Scientists are also discovering that climate change is a new factor contributing to the destruction of mangrove areas. Paton explains that the rise in sea level as a result of warming causes erosion, and the first ecosystem to confront this increase is the mangrove: the border between sea and land. Today we can see that strong waves erode coastal areas, affecting mangroves. This can be expected to worsen in the future with a further rise in sea level.
In fact, the most conservative calculations predict that the sea level will rise by 1.6 feet by the end of the century, which will most certainly cause erosion along the coasts, destroying almost all the mangroves of the Panamanian Atlantic. If we accept the most extreme predictions, which suppose an increase of 13 feet, this would mean the destruction of almost all the mangroves. Because the mangrove is much higher on the Pacific side, it could possibly survive, but it would have to recede. However, this process would be hampered because the land is being used for other purposes, such as livestock.
Another event that generated a great die off, Paton reports, was the El Niño phenomenon of 2015-2016, one of the strongest on record. In Australia, this event caused many mangroves to die. It is thought that something similar happened in the Bay of Panama in 2015, when thousands of trees were stressed and died a year later. The hypothesis is that high salinity due to the lack of rain stressed the mangrove trees, leading to their death.
Luckily, it’s not all bad news. Many countries have signed on to the Ramsar Convention, a treaty in which signatories pledge to work for the wise use of the wetlands within their territories, in addition to establishing a list of Wetlands of International Importance (the “Ramsar List”), guaranteeing their effective management, and undertaking international cooperation for transboundary wetlands, shared wetland systems, and shared species.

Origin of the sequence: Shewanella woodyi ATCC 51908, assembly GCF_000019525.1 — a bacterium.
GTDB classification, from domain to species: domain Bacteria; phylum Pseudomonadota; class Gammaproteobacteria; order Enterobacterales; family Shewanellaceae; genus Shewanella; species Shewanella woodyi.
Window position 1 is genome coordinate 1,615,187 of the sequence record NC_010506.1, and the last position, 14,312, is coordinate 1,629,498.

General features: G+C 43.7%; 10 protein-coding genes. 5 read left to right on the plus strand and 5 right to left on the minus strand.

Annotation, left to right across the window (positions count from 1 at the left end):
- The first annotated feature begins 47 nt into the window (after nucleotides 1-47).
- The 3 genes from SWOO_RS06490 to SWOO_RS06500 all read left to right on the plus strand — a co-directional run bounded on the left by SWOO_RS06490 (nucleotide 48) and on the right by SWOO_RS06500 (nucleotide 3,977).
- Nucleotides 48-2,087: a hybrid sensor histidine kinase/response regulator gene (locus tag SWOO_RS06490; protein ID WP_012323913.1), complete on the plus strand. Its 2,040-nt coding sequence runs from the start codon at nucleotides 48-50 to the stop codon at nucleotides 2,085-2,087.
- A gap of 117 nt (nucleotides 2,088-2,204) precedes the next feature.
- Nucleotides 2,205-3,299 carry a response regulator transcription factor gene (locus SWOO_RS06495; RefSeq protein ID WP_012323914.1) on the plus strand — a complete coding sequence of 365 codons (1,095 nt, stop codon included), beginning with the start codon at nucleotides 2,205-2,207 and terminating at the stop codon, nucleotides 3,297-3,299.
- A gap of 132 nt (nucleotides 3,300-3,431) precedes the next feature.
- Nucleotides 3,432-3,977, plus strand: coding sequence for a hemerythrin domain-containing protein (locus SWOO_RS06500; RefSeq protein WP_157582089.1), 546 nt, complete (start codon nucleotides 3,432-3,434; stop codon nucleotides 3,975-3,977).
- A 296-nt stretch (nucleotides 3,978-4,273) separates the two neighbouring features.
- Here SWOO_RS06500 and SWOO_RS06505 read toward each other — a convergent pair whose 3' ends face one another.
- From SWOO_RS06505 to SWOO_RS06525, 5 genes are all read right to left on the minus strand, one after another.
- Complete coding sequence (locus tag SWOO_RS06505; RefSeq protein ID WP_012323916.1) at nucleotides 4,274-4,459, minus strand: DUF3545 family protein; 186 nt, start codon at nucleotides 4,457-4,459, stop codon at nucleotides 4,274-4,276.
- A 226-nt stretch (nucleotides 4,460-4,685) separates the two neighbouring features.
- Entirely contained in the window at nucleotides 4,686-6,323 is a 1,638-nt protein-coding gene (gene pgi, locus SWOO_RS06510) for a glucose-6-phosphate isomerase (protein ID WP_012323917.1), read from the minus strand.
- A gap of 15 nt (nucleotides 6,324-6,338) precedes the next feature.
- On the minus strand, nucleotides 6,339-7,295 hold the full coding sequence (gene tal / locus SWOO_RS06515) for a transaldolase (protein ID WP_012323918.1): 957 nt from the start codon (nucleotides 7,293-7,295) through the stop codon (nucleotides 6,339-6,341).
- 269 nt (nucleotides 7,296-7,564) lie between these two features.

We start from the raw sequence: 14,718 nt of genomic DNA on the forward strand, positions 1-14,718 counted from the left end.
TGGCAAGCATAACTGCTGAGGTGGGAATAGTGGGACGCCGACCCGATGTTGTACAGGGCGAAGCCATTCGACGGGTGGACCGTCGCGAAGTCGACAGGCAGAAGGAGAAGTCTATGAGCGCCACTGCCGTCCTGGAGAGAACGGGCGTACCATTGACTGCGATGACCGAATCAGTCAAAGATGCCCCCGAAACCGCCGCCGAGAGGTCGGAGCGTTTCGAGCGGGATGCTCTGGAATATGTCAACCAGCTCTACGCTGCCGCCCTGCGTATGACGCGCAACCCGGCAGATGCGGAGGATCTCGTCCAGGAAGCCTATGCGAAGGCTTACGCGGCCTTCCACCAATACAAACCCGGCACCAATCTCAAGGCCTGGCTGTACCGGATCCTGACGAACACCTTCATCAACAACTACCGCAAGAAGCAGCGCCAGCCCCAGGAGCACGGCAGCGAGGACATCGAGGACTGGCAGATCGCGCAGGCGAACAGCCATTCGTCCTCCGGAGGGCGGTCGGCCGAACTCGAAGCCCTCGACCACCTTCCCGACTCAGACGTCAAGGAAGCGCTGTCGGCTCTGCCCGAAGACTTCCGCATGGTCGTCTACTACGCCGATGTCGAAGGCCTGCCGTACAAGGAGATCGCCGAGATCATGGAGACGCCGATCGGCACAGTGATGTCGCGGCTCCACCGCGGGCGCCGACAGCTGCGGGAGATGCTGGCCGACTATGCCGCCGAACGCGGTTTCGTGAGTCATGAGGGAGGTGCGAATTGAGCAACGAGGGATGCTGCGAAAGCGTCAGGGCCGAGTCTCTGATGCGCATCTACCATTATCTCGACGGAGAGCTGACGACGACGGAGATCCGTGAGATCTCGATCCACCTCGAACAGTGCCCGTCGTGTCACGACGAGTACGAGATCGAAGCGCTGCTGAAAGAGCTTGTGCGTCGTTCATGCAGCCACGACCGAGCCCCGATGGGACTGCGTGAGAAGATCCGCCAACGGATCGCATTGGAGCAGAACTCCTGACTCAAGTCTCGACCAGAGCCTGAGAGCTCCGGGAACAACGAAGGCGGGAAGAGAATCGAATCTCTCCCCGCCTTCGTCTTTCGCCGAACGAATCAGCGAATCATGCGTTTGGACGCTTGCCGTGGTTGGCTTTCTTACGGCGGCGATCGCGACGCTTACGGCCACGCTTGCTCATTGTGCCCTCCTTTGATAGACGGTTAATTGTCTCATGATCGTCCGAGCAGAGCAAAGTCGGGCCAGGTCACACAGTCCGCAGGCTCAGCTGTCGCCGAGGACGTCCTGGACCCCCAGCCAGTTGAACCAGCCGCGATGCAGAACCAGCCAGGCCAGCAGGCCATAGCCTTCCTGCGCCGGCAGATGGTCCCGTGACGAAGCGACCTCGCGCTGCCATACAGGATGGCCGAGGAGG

According to Paton, the mangroves are very good at colonizing areas suitable for their habitat. Panama has some good examples of this: Panamá Viejo, Costa del Este, and Juan Díaz. As soon as mud appears with water, the mangroves begin to colonize, which tells us that if given the opportunity, the mangroves can regenerate.
Exhibition on Mangroves
In an effort to raise awareness about the importance of mangroves and the urgency of their protection, STRI, the National Secretariat of Science and Technology of Panama (SENACYT), Ramsar Regional Center, Centro de Incidencia Ambiental-CIAM, City of Knowledge Foundation, Audubon Society of Panama, and CeCop Program are holding an exhibition in Panamá Viejo.
The exhibition will be open at the Visitors Center of the Patronato in Panamá Vieja, Tuesdays through Sundays from 8:30 a.m. to 4:30 p.m., until September 16th.
Using a combination of photos, drawings, and educational text, the exhibition explains what mangroves are and the ways they are important to the environment and human beings. The exhibition also highlights the threats mangroves face and the work of scientists and conservationists to study, understand, and conserve mangroves in Panama.